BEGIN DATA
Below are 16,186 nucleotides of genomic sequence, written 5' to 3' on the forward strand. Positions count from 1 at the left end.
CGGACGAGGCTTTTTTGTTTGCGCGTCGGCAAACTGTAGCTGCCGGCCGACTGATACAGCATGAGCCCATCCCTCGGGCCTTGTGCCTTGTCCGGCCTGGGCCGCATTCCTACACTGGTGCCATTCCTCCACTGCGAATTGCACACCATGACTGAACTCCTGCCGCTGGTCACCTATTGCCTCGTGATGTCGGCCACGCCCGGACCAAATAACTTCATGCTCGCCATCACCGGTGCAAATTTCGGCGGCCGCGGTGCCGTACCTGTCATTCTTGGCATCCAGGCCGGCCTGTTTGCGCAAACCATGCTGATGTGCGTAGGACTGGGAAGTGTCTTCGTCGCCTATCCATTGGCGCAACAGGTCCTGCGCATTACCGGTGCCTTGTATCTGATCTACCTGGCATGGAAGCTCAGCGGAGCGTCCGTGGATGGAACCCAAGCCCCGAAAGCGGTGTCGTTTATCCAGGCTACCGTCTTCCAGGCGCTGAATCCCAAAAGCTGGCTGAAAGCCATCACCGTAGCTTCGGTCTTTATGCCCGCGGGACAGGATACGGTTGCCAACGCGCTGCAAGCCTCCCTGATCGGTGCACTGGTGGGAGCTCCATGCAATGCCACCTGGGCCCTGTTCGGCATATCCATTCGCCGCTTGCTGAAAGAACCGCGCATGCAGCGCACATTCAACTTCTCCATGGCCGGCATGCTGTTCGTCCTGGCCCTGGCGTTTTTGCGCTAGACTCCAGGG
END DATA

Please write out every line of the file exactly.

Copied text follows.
Below are 16,186 nucleotides of genomic sequence, written 5' to 3' on the forward strand. Positions count from 1 at the left end.
CGGACGAGGCTTTTTTGTTTGCGCGTCGGCAAACTGTAGCTGCCGGCCGACTGATACAGCATGAGCCCATCCCTCGGGCCTTGTGCCTTGTCCGGCCTGGGCCGCATTCCTACACTGGTGCCATTCCTCCACTGCGAATTGCACACCATGACTGAACTCCTGCCGCTGGTCACCTATTGCCTCGTGATGTCGGCCACGCCCGGACCAAATAACTTCATGCTCGCCATCACCGGTGCAAATTTCGGCGGCCGCGGTGCCGTACCTGTCATTCTTGGCATCCAGGCCGGCCTGTTTGCGCAAACCATGCTGATGTGCGTAGGACTGGGAAGTGTCTTCGTCGCCTATCCATTGGCGCAACAGGTCCTGCGCATTACCGGTGCCTTGTATCTGATCTACCTGGCATGGAAGCTCAGCGGAGCGTCCGTGGATGGAACCCAAGCCCCGAAAGCGGTGTCGTTTATCCAGGCTACCGTCTTCCAGGCGCTGAATCCCAAAAGCTGGCTGAAAGCCATCACCGTAGCTTCGGTCTTTATGCCCGCGGGACAGGATACGGTTGCCAACGCGCTGCAAGCCTCCCTGATCGGTGCACTGGTGGGAGCTCCATGCAATGCCACCTGGGCCCTGTTCGGCATATCCATTCGCCGCTTGCTGAAAGAACCGCGCATGCAGCGCACATTCAACTTCTCCATGGCCGGCATGCTGTTCGTCCTGGCCCTGGCGTTTTTGCGCTAGACTCCAGGG